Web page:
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Long Eaton Poem - Author Unknown

Yesterday, I did my usual shopping
Oh what a boring old chore it can be
struggling with trolleys and reaching and bending,
shopping for food is no pleasure for me.
Buggies in alleyways banging your ankle bones
I get to the checkout, I wait there and then
someone in front of me gets out a cheque book
they don't know the date and they haven't got a pen
I made my way homewards and there in my memory
thoughts came of old days and things of the past.
When folks were much nicer to others around them
and the pace of our lives living a little less fast.
I used to love all the shops on the High Street
each one a treasure, a beautiful shop.
Maypole and Melia's, Home and Colonial,
Mason's and Star and me good old Co-op
there through the door with its lovely brass handles
white coated assistants all sparkling clean.
Smells of smoked bacon, loose tea in the tea chests
and the aroma of fresh coffee beans.
Cheese with the rind on was cut with a wire,
treacle sold loose you took your own jar,
weighed up to order in blue bags was sugar
and washing soap sold in a long oblong bar.
Blue bags and soda and starch for the collars
sacks of dried fruit in a sweet smelling mass.
Glorious biscuits in front of the counter
displayed in their tins with the lids made of glass.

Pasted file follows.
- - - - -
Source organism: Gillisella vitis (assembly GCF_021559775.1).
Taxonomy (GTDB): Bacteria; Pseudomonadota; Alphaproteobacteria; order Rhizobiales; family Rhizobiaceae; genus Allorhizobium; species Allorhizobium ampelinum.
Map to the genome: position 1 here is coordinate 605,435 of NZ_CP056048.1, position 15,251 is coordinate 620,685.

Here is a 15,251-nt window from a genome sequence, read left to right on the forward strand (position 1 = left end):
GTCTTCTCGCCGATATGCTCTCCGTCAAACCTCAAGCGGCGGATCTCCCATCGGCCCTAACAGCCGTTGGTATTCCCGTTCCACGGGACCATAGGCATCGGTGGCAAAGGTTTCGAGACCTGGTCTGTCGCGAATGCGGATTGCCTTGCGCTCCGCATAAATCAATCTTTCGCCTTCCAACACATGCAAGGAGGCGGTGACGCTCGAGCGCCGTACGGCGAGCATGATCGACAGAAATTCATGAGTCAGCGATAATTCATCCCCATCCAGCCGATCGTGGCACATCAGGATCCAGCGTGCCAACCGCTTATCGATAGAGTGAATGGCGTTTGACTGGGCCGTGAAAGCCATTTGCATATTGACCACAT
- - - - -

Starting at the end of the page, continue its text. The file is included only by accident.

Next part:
Butter in tubs weighed up to requirements
patted in shapes with the pats made of wood
stamped with a pattern, a cow or a flower,
it made it look lovely, it tasted so good!
I used to look up with such satisfaction
when the bill was all written and then added up,
the money and bill were all carefully folded
and placed into half of a small wooden cup,
Then screwed to the other half up on a wire
one pull of a handle and off it would pass,
to the cashier hidden up in an office
wood panelled, windowed, with quaint patterned glass.
Then the assistant would pack all your groceries
into your shopping bag carefully arranged.
Over your head whizzed that cup on a wire
securely containing your receipt and the change.
Oh, for the smell of real leather in shoe shops
crepe soled red sandals and brown ones as well.
I used to love having new wellingtons
how I remember that rubbery smell!
What ever happened to sweet haberdashery?
Cotton, lace gloves and the great bales of cotton?
Ribbons and trimmings and buttons and laces
(may Grange's in High Street not be forgotten!)
Do you remember the fish salads at Spooners?
Fish was so cheap and variety galore.
Would you believe it, I still have a carrier
printed with Spooners name, woven from straw.
No more the handsome cash registers ringing,
no more the personal service, I fear.
No more the milk cheques and bread cheques in paper pokes,
no more stone bottles of sweet ginger beer.
How I regret all those shops that are gone now,
now it's impersonal and such a bore.
Whoever thought up that bigger is better
made a mistake, and of that I am sure.

The above poem was featured in the Long Eaton Advertiser in 2005.

Long Eaton - by Kathleen Thorpe

Long Eaton is a busy town,
its people always rush around
on their way to work or school,
to the shops or swimming pool.
The Market Place, all paved and new,
and all along the High Street too.
The old Co-op is no more,
in its place, the Argos store.

Asda and Tesco can be found
where people come from all around,
and in The Green, Trent buses wait
so hurry now and don't be late.
From Sawley comes the R15,
just look around, survey the scene.
When your worries weigh you down
and your face just wears a frown,
come to Long Eaton, don't feel blue
a visit here is good for you.

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